Thursday, November 15, 2012

Tea, tea and some mysterious dried things.

Grant Avenue is the heart of San Francisco's Chinatown.  When I polled San Franciscans about where I should go to get good tea, they unanimously said, "Chinatown!"  I am glad I followed their recommendation, because Grant Avenue is where its at.

There are many, many tea shops along the street, with all of them offering free tea samples.  When I say "free sample", I am really underselling what it is they do for you.

Free tea sample, the ones I experienced at least, meant you were welcome to come into their store, pick out the teas that interested you and they would prepare them for you following traditional tea ceremony/preparation.  For free.  As many kinds as you wanted to try.  Holy smokes!

I really love tea, so it was a bit overwhelming.  Much like the first time I walked into Rhinebeck, I felt nearly incapacitated by the sheer volume of what I love being concentrated in a small space and having to sort through it all and pick just a few special ones to take home with me.  The pressure!  I found it especially serendipitous that my friend Becky and I were having this experience together.  Becky and I have been together for every single one of my Rhinebeck trips (most recently in 2009) AND we were having this experience at the same time as Rhinebeck was happening on the other side of the country.  (We missed you, Jamie!)

After going in and out of the first tea shop feeling unable to decide where to start, we ended up at Ten Ren.  We meant to scout out the whole stretch before starting to sample, but Anthony at Ten Ren hooked us! He was very patient and took us through the range of Pu'erh tea that the shop carried.  I had read a lot about them and enjoyed trying the range from mild (young), medium (aged 25 years) to strong (aged 50 years). This was Becky's first tea tasting/ceremony!  We smelled and sampled and then decided we should probably not spend the ENTIRE day there, even though it was mighty tempting to just keep sipping away the time.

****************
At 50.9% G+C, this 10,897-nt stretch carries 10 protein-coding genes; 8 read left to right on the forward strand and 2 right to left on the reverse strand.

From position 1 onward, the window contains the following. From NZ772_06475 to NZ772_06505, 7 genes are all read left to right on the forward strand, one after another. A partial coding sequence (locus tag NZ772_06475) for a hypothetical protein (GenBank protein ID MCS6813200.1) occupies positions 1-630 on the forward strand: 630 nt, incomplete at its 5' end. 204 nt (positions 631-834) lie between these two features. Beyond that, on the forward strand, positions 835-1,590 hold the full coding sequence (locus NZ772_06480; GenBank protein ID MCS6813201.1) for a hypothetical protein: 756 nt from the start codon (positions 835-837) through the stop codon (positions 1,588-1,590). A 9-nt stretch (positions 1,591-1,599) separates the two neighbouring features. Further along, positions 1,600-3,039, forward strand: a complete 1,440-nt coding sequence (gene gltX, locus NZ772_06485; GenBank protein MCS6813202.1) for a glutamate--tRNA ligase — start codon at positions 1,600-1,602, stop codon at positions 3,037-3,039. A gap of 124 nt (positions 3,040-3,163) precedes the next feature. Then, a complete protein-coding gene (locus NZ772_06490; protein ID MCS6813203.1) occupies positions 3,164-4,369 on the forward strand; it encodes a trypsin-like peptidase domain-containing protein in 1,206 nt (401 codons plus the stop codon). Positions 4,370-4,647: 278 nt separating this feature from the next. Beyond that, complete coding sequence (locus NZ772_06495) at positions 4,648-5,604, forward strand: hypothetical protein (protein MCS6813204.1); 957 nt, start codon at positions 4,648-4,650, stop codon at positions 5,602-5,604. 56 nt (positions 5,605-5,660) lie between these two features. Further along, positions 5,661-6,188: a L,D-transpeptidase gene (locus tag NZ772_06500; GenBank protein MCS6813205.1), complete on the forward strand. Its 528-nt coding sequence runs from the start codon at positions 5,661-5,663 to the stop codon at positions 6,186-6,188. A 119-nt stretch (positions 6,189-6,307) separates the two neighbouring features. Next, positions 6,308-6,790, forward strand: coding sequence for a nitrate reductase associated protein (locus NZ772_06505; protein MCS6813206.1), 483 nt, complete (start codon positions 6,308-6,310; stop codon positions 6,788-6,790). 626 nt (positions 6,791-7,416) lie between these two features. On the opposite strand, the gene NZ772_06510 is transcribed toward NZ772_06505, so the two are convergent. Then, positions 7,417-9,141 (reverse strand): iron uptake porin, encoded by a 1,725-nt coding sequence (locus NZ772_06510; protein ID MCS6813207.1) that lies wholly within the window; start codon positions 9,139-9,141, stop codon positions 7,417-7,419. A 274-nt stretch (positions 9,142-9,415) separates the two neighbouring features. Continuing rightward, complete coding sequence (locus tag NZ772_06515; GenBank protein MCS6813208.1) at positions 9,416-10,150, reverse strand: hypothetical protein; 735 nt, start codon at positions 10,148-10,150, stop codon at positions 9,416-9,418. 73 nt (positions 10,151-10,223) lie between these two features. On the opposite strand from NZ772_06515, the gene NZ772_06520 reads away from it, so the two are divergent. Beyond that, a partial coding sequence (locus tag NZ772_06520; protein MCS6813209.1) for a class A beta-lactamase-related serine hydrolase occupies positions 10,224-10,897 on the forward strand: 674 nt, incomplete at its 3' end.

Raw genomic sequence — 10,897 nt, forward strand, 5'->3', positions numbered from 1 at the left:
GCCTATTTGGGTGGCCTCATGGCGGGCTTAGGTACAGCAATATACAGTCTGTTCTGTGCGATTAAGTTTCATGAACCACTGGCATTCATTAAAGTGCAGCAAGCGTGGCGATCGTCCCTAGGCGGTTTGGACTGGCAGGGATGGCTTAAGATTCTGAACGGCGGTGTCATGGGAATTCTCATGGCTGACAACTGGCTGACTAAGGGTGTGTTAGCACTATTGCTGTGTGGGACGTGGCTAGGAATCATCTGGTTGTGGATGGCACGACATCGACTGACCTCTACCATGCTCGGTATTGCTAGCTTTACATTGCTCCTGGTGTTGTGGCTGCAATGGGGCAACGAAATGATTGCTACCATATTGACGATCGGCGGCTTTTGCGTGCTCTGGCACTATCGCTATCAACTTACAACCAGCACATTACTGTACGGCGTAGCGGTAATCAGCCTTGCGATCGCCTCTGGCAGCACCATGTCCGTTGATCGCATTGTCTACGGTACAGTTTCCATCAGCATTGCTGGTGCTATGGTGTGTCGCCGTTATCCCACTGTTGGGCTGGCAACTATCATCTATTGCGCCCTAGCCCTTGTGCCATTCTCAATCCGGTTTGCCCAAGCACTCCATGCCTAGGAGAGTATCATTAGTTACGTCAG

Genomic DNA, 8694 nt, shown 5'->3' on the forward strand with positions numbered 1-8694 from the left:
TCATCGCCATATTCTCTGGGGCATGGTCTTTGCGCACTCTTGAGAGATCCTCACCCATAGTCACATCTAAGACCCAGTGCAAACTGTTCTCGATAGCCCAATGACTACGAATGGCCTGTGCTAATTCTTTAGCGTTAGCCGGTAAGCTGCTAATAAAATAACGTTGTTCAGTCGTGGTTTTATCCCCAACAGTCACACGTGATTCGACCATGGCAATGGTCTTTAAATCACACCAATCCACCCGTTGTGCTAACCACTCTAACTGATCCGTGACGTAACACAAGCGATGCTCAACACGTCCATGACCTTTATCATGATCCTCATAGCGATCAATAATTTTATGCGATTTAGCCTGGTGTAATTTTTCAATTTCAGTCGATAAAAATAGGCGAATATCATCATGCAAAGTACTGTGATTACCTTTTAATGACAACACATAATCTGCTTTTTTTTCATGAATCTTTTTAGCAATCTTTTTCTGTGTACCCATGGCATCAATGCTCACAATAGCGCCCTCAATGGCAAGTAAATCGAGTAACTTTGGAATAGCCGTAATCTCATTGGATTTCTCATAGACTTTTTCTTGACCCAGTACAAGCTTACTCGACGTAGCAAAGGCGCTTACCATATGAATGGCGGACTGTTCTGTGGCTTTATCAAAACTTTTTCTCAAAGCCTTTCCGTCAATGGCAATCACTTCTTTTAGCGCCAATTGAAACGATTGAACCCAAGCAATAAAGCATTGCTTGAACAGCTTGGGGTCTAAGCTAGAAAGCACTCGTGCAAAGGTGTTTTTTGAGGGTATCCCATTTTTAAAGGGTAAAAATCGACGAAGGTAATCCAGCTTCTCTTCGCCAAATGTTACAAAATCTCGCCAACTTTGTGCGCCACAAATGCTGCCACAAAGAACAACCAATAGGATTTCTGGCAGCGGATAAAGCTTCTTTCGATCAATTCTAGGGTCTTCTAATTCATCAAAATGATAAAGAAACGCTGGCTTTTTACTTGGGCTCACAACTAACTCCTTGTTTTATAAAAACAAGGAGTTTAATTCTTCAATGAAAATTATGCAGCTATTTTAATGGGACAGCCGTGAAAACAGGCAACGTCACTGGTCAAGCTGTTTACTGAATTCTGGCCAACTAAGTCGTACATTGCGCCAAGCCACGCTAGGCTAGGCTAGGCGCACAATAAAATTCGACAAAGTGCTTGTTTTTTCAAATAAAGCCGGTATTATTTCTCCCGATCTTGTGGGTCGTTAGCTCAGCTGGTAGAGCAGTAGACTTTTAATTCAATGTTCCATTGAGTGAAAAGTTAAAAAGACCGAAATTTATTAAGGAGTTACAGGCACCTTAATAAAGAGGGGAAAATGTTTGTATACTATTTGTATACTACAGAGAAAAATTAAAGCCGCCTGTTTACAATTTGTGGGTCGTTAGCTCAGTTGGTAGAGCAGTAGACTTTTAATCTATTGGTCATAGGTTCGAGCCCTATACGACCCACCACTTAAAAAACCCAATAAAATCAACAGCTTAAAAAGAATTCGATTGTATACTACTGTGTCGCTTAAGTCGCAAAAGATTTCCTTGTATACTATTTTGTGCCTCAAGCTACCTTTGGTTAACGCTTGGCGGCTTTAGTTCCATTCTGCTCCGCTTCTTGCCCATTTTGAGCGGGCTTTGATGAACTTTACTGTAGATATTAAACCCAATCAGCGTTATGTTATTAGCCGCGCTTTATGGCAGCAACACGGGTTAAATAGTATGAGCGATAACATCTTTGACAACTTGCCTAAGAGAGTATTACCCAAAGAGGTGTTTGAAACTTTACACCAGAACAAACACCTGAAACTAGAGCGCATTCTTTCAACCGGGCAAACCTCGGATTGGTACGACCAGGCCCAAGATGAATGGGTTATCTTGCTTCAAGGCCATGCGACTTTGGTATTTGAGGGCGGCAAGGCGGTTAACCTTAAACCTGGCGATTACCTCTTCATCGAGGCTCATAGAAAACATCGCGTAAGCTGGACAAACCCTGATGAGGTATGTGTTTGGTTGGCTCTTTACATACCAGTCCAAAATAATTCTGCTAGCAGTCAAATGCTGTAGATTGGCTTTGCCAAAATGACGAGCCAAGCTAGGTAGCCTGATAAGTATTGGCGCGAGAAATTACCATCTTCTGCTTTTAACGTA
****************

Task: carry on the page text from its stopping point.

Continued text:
Thanks for the picture, Anthony!  This was the only picture we got of the two of us together!

After a side trip for a mooncake (me) and a pork bun (Becky), we found a second tea tasting spot.  We had our eyes out for this one as it was Ned's recommendation. Red Blossom Tea Company was very approachable as the canisters of tea had great descriptions on them and the staff was knowledgeable.  We sampled a few teas here, too.  At this store, I focused on tasting smoked teas and jasmine tea.

After visiting both shops, I ended up with a small assortment of a variety of teas (jasmine, herbal, green/flowering and tisane) to take home with me.

Chinatown had a lot more to offer than tea.  The buildings are striking.

The murals and signage are plentiful.

The street is bustling and the cable car passes through the middle of it all.

The morning didn't have the best (or much) natural light to offer, but sometimes the grey fits the scene.

Many, many shops sold roots, herbs, mushrooms and tons of other dried offerings. It was amazing (and saddening) to me how many dead creatures were for sale in one small store.  I think these are some type of scallop.  I saw dried shark fin for sale in some stores and one person told me I couldn't take pictures of something in the shop.  Sort of makes me wonder how much of what is for sale is above board and how much is black market.

An aside, I pushed my comfort level when it comes to photographing strangers on this trip.  Unfortunately, this potentially awesome shot came about when I had the wrong lens on my camera.  The focus is all off, but this fantastically dreadlocked man was selling orchids out of basket on his bike. It seemed he was delivering to shop owners on Grant (not selling to the public).  After I took this picture, he gave me a look that said, "Don't" so I didn't push it. I gotta get better with manual focus, so I can force whatever lens is on my camera to work in a situation like this.

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